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Mercury a hidden and dangerous part of Santeria

c. 2007 Religion News Service PRINCETON TOWNSHIP, N.J. _ The woman told her friend she was looking for her luck to change. She needed positive energy and hoped to rid her home of evil spirits. Her friend, who later told police his name was Joaquin Ramirez, was a Santero, a priest of sorts who practiced […]

c. 2007 Religion News Service

PRINCETON TOWNSHIP, N.J. _ The woman told her friend she was looking for her luck to change. She needed positive energy and hoped to rid her home of evil spirits.

Her friend, who later told police his name was Joaquin Ramirez, was a Santero, a priest of sorts who practiced Santeria, an Afro-Caribbean religion akin to voodoo.

According to police, Ramirez picked up mercury at a botanica, a store that was selling supplies and other religious items in Brunswick, N.J. An injection of mercury, or “azogue” in Spanish, would cleanse her of evil spirits and bring luck and wealth to her life.

But after receiving the shot of the liquid metal on Nov. 22, all the woman got was a trip to the hospital to treat a life-threatening case of mercury poisoning. Ramirez, 24, now faces charges of aggravated assault and practicing medicine without a license.

While Santeria remains a closed and secretive religion, the incident and others like it have shed some light on what some experts say is a potentially deadly secret: the ritual use of elemental mercury.

Opinions differ on just how great a problem religious mercury use presents. Some, like Mercury Poisoning Project director Arnold Wendroff, say the problem is potentially far-reaching, affecting thousands of Santeria practitioners and their families.

“This is really an enormous issue,” said Wendroff, who began the project while teaching science in Brooklyn and came across students who said their parents used mercury in religious ceremonies.

“What we know is really just the tip of the iceberg. The real problem as I see it is it would appear that a large number of homes in New Jersey are contaminated with mercury from its use in Santeria.”

Others, like Alison Newby, a University of New Mexico sociologist who conducted research on ritual mercury use in New Jersey, say the issue has been overblown, causing panic and showing Santeria in an unwarranted negative light.

“Really, from what we found and from what I’ve seen over the years in my contact with Santeria, mercury is definitely not the central thing in Santeria,” she said.

Mercury is a toxin that affects the brain and central nervous system and can damage an unborn fetus. It is a liquid, but it evaporates at low temperatures so inhalation of fumes causes the greatest risk. In its fact sheet on mercury, the federal Agency for Toxic Substances and Disease Registry lists “practicing rituals that include mercury” as one way for mercury poisoning to occur.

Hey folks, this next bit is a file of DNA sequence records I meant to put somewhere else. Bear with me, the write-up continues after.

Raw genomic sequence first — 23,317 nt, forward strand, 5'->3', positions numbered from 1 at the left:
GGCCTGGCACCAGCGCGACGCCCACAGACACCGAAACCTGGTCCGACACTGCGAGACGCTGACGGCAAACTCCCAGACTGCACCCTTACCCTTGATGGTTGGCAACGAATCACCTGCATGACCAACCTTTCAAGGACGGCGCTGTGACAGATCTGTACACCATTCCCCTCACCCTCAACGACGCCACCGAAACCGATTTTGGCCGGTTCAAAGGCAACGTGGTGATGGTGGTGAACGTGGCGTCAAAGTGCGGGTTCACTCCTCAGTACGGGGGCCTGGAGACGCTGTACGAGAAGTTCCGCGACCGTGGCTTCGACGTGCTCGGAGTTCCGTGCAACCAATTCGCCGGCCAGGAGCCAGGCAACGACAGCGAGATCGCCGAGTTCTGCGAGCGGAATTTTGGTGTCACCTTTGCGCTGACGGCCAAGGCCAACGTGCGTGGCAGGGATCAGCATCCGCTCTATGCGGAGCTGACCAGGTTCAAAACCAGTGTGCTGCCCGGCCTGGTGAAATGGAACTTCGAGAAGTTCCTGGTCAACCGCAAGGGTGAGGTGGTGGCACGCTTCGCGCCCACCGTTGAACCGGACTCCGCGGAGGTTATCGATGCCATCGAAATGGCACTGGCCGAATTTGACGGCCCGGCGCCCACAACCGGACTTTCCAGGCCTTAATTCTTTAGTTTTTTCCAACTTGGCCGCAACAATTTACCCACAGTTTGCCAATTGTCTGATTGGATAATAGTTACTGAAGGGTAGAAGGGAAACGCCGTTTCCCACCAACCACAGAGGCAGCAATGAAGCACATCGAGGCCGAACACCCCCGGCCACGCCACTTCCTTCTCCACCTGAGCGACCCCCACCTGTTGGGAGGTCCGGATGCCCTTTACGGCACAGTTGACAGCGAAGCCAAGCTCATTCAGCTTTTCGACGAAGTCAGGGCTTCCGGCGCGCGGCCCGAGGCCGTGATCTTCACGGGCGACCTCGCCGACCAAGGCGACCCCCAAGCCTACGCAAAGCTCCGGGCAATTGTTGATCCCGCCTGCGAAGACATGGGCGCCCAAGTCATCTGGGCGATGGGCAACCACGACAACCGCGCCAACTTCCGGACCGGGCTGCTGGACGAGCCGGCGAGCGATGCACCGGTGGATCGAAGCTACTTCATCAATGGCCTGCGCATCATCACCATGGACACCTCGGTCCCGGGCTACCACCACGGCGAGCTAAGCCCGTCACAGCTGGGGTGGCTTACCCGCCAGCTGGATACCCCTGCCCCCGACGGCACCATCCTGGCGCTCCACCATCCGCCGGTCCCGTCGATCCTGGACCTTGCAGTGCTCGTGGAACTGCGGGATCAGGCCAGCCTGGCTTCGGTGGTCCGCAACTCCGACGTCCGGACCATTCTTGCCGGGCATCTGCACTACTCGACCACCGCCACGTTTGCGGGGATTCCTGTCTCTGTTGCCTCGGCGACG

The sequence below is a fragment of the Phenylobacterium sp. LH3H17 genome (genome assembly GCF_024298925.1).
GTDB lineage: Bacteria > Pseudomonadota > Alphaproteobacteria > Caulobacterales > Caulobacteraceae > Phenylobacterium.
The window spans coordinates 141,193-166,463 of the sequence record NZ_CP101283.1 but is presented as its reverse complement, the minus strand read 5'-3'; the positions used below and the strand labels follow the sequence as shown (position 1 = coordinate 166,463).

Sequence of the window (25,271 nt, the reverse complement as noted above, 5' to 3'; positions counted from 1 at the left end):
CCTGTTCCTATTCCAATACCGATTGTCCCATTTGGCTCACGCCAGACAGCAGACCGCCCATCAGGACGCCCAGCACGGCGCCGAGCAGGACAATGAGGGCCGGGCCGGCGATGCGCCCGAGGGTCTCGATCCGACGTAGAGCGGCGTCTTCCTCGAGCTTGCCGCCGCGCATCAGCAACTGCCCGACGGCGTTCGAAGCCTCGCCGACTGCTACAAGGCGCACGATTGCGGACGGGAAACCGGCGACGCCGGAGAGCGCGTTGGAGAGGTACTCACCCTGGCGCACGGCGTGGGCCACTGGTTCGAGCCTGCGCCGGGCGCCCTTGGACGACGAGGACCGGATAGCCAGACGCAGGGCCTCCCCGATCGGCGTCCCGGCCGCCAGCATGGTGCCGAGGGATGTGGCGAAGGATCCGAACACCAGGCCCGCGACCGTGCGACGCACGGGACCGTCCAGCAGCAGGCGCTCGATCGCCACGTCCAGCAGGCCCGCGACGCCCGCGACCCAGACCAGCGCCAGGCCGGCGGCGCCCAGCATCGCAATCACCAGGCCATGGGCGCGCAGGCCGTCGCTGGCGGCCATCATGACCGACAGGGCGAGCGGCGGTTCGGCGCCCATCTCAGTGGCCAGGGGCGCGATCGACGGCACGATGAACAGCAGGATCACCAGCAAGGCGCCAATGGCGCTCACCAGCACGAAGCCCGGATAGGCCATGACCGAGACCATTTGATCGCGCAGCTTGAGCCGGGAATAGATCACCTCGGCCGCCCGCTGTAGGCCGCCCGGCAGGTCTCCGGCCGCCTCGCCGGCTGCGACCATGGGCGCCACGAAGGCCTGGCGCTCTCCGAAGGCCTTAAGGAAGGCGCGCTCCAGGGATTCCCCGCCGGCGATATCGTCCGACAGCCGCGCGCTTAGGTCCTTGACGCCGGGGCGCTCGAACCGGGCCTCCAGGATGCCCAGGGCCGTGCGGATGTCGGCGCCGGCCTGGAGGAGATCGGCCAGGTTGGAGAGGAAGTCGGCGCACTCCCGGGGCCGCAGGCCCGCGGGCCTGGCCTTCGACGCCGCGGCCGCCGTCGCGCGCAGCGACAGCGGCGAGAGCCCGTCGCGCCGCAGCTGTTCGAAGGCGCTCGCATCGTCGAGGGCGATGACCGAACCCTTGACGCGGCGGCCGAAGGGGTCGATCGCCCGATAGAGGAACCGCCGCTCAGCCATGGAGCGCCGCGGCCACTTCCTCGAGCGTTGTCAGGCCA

Hector Rivera, a local Santero, said it is not uncommon for people to come into his shop looking for mercury. But Rivera, who has been practicing Palo Mayombe, a religion similar to Santeria, for more than 30 years, said he doesn’t sell it and his suppliers don’t carry it.

“I don’t use it for anything because I don’t want to deal with the consequences,” said Rivera.

Rivera’s shop, which sells an assortment of statues, candles, oils and books, was rarely quiet on a recent visit. People stopped by to pick up candles or images of saints from their home countries. Others waited to see Rivera, who reads fortunes and offers advice in a small room in the back of the botanica.

Rivera said many years ago Santeros and “brujos,” or witches, believed mercury helped get rid of bad spirits and helped expedite the fulfillment of wishes and desires, such as the love of another.

He said the substance is now used by some spiritualists for good luck and to stimulate good fortune. But that depends on the person’s faith, he said.

Rivera knows the dangers of mercury and has heard the stories of people, desperate for help, drinking or injecting mercury and other hazardous substances in hopes of improving their luck.

“There are people who use their knowledge only to make money. No real Santero, no one who practices Santeria or Palo Mayombe, would give someone mercury,” said Rivera.

Tony Vito, owner of the La Milagrosa botanica in Trenton, said he’s never heard of mercury being used in Santeria, but everything sold in his shop is for external use. What people use the products for, “that is their business,” he said.

Tomas Leal, a Santero who is married to Newby, the New Mexico sociologist, said while mercury is definitely one element of his religion, it is far from the focus. Santeria is complex, he said, and the use of mercury is a very small part.

“People use it for no reason,” he said. “For Santeria, you don’t have to use it.”

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Injecting mercury is also not common, Leal and Newby said. Generally, the elemental metal is put into a container such as a gourd, a nut or a bottle and sealed with wax.

Like Rivera, Leal blamed unscrupulous impersonators for causing the ruckus surrounding mercury use. Santeros charge for their services, Leal said, so there are many shams out there.

“People want to make money, so they do things but they are not Santeros,” he said. “They take advantage. They think this is a thing they can make money from without having to work.”

(Daryl Isherwood and Eva Loayza write for the Trenton Times in Trenton, N.J.)

Photos of Rivera in his botanica are available via https://religionnews.com.

KRE/LF END ISHERWOOD